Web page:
The utility of G/T is that receive S/N changes dB for dB with G/T, in fact you can calculate S/N knowing G/T, wavelength, bandwidth and the field strength of the signal (Duffy 2007).

\(Signal/Noise=S \frac{\lambda^2}{4 \pi} \frac{G}{T} \frac1{k_b B}\) where:

S is power flux density;

λ is wavelength;

k_{b} is Boltzmann’s constant; and

B is receiver equivalent noise bandwidth

Usage in this article is consistent with the industry standard meaning of G/T given at (ITU-R. 2000) (as opposed to the meaning used by some Hams who have appropriated the term for their own purpose).

Note this is not the bodgy G/T figure used widely in ham circles.

Ambient noise temperature Ta is an important factor in calculation of G/T. Ta depends on frequency, the environment, the antenna’s ability to reduce off boresight noise, and the on-boresight noise. For the purposes of this discussion let’s assume total ambient noise for the given satellite scenario at 144MHz is 250K.

Above is a calculation of the base scenario, G/T=-29.74dB/K.

Above is a calculation of the masthead amplifier scenario, G/T=-25.21dB/K.

Above is a calculation of the LNA at the receiver scenario, G/T=-25.754dB/K.

Scenario | G/T (dB/K) |

Base | -29.74 |

With masthead LNA Gain=20dB NF=1dB | -25.21 |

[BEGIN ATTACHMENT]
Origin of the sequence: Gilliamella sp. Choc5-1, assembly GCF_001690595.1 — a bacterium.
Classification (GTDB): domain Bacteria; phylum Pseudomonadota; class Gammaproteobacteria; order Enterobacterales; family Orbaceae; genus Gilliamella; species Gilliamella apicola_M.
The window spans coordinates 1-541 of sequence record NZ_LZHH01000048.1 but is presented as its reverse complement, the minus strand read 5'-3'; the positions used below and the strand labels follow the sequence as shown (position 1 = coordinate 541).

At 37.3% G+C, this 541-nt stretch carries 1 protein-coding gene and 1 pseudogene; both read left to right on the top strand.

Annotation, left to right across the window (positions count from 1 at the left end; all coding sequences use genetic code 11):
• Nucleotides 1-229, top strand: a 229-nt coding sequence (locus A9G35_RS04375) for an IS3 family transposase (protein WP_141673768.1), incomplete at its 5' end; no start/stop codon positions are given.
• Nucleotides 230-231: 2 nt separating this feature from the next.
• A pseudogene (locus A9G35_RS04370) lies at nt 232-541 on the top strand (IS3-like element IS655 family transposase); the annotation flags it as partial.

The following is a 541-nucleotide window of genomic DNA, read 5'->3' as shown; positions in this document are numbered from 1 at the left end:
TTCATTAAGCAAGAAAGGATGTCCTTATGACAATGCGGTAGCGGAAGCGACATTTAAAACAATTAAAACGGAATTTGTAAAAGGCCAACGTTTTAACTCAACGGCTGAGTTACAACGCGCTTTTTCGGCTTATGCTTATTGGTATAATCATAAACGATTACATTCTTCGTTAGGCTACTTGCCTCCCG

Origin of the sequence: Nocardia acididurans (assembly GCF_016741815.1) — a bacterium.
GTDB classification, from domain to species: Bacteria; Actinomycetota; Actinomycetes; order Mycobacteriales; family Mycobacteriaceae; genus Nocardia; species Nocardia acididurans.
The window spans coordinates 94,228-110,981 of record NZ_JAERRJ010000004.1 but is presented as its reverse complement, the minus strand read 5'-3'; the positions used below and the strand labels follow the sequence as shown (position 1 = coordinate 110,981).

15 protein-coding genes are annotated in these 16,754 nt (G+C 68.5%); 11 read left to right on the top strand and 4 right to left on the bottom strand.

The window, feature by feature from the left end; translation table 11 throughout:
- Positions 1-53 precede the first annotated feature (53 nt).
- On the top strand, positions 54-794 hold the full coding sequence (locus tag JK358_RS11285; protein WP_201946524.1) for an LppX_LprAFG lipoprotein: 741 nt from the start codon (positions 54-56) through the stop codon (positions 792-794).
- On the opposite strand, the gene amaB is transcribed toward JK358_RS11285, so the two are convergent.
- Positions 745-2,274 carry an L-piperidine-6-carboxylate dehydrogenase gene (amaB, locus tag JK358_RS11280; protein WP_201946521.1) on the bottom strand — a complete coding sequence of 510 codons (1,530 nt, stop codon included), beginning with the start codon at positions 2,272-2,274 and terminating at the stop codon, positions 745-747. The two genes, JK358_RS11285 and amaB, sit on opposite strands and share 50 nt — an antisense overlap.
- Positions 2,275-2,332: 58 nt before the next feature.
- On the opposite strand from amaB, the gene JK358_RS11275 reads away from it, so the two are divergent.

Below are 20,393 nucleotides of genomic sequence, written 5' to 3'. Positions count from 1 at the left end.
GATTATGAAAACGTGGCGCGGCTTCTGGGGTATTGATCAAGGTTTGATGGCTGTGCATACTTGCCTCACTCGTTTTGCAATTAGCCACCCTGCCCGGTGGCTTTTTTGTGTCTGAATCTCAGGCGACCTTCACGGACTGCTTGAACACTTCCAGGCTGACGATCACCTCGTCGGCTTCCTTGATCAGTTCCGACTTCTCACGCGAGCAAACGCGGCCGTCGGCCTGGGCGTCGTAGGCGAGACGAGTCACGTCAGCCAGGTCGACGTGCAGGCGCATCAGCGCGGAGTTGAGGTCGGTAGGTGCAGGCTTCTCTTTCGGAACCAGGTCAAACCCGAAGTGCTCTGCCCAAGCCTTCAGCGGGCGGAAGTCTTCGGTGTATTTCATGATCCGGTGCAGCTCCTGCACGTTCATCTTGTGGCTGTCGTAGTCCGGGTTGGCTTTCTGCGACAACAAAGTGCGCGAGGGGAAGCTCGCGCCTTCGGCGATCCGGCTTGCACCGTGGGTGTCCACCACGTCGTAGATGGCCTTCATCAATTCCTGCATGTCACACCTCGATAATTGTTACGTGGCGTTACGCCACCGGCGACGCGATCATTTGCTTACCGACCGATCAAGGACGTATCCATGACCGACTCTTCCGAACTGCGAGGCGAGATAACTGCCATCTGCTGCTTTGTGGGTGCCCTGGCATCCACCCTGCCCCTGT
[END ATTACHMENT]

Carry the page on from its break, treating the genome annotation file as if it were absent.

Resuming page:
With local LNA Gain=20dB NF=1dB | -25.75 |

The first finding is that adding a masthead LNA with 20dB gain and 1dB NF makes a small difference to G/T and hence S/N, 4.5dB in this case.

Note that there is only a small degradation in moving the LNA from masthead to local to the transceiver. There are additional reliability / maintenance issues with masthead located amplifiers… particularly if high performance narrow band front end filtering is used. It is much more practical to house a coaxial resonator (‘can’ in repeater parlance) in the shack that at the masthead.

The foregoing analysis assumed a linear receive system, no intermodulation distortion. Now let’s talk about the real world.

Some LNAs are sold without specifications, those that have meaningful NF and Gain specifications are usually based on laboratory measurements with no interfering signals.

When attached to an antenna, the out of band signals will give rise to noise due to intermodulation distortion, so the NF in-situ might be poorer than specification NF. Indeed, the IMD noise can be so great as to deliver worse G/T with the LNA.

One way of reducing IMD noise is to limit the amplitude of interfering signals arriving at the LNA active device, and front end filtering is one possible solution.